CHAPTER 7: In a typical working day 4,440 chapter 7 cases are filed and assigned to approximately 1,200 panel trustees (of course, not every trustee receives new cases each working day). About 90 of these are business cases and the rest are consumer cases. The consumer debtors will list about $200 million in general unsecured debt, of which about $80 million is credit card debt. The vast majority of these cases (96% - 97%) are closed as no asset cases, generally about four to five months after filing. However, about 160 asset cases are closed each day by chapter 7 trustees, and these cases result each day in over $5 million collected and distributed by chapter 7 trustees.

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my fiance is going to make appts with several different bk lawyers, talk to them all, get some price quotes, see who has a good vibe etc. i have followed the links ya'll have given. printed out this form to take to bk lawyer appt, list of assets, bills etc. bj(fiance) has no assets, he would be filing a chap 7. any thoughts on filing that ourselves? anyone have as clue as to his taxes? he gets the earned income credit, can anyone take that? thanks again everyone!!

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My husband and I filed a no asset Ch 7 BK on 1/14/05. We did it pro se, meaning we are representing ourselves. This unfortunately is our 2nd one and we considered every option before doing this again. Tons of stuff to understand and sort through but overall it will save you money. Now, to answer a couple questions. First, yes you can selectively add to a BK however, most credit card companies once they see or know about a bk will automatically close the account, good standing or not. Lawyers usually tell you to add everything. We both have a credit card in excellent standing and wanted to keep them. I asked an attorney and then anonimously called the credit card company and posed the "what if" question. I was told the same thing by them.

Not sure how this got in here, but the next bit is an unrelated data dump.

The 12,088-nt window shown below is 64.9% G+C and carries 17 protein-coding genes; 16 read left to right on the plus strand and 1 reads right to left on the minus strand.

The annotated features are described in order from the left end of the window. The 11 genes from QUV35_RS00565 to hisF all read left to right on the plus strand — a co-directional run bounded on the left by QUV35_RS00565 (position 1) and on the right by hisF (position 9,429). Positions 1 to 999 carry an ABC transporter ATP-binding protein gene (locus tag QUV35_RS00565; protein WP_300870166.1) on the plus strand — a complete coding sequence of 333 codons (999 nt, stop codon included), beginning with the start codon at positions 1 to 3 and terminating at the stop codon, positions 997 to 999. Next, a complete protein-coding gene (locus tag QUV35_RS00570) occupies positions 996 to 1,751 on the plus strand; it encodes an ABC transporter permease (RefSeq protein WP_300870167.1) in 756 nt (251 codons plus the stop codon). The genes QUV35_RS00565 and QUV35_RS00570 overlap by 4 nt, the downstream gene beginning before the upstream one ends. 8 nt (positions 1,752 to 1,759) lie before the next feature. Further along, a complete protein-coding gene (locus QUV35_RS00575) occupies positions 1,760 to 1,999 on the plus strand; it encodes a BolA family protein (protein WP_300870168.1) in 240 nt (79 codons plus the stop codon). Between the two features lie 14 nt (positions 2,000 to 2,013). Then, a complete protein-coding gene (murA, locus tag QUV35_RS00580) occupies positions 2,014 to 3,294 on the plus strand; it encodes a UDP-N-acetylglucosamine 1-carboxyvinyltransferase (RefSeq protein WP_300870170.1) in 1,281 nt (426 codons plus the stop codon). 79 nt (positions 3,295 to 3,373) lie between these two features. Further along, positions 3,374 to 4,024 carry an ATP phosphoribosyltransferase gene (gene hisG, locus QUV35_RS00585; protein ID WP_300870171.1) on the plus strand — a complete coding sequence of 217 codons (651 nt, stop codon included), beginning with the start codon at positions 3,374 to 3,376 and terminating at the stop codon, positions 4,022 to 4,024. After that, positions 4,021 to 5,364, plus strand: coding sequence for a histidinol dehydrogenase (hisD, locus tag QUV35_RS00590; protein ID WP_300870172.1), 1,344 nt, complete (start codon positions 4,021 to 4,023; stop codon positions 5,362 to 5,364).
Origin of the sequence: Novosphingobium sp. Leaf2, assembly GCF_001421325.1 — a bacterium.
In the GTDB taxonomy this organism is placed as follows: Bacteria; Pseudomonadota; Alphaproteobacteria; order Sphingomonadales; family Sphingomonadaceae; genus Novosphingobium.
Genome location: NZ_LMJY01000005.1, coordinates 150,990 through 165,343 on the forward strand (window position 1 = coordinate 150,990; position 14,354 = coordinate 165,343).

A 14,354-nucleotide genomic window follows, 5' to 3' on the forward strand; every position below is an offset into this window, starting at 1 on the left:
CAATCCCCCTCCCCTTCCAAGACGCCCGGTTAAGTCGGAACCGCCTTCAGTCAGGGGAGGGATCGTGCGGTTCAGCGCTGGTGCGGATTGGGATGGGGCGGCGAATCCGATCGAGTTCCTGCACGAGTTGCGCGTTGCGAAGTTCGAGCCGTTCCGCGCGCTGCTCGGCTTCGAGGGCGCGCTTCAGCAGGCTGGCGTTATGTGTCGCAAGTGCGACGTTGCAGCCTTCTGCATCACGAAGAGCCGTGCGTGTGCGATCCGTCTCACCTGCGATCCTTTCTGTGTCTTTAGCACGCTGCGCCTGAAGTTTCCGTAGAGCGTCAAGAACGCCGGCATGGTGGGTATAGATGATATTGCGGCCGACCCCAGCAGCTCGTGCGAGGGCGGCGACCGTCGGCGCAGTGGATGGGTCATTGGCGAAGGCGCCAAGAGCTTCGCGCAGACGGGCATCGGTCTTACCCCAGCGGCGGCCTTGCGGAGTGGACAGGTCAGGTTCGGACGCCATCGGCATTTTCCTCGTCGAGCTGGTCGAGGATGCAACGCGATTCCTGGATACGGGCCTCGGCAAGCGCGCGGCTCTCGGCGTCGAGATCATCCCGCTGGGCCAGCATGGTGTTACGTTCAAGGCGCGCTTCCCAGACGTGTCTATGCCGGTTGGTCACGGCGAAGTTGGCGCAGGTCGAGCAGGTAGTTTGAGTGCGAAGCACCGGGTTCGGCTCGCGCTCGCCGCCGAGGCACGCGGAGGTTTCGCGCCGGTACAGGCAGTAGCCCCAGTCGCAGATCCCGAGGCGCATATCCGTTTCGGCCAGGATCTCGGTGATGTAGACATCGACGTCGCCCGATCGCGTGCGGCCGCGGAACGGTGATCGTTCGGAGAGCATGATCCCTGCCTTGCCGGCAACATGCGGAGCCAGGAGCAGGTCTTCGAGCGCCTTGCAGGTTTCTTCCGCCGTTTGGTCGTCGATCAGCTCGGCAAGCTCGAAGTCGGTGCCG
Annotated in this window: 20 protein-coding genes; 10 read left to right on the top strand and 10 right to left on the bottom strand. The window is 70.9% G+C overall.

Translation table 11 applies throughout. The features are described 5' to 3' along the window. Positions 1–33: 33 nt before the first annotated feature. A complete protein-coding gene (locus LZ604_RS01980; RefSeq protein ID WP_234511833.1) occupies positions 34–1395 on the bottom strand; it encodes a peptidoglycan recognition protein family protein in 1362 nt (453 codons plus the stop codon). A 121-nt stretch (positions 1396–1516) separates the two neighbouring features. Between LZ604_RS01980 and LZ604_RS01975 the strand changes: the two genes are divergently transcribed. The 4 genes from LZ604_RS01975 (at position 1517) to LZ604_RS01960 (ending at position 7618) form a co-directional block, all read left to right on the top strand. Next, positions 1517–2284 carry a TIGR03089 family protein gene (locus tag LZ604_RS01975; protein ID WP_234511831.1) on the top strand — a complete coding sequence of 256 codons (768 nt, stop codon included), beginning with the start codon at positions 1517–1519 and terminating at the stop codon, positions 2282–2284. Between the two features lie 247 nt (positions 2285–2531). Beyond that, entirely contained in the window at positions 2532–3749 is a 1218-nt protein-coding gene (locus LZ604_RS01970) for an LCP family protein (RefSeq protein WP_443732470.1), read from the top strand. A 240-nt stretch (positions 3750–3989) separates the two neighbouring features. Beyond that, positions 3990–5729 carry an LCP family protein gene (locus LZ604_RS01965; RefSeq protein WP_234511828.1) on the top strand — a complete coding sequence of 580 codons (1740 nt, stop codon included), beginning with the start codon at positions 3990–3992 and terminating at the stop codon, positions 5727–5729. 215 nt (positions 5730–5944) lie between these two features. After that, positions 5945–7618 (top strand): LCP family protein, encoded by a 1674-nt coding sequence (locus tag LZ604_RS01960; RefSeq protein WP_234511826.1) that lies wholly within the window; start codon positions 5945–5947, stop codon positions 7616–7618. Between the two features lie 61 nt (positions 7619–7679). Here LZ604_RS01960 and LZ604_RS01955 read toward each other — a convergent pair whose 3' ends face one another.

Second, a judgment can be included in your BK, however read your local bk rules to make sure there isn't a catch to it. I'm in VA and KY may be different for some strange reason.

I know here in VA, we can file the petition, SSN statements, Filing fee installment requests, and Venue document to start a case. All of $75.00 to get started. This gives us a case #. Within 15 days, I have to submit everything else or it could be dismissed. No problem, just was missing some information that I couldn't get until today. I'm mentioning this just in case in KY you can do the same thing. The remaining $134 is paid in 2 installments, 30 days and at 60 days.

I'd recommend putting all your questions down on paper, list all your creditors, etc., then do a free consultation with an attorney. Check out the website recommended, or pick one out of the phonebook. We were quoted $900 for everything which included filing fees. Decided to pocket the $692 and file ourselves and put that money to good use.

If you have your trustee meeting before you file your taxes, chances are the trustee may take the return. May I suggest you file ASAP to have the money before the trustee meeting. It's easier to explain what you did with the money (ie, catch up on electric, water, or whatever), versus not having the money at all.

Good Luck to you.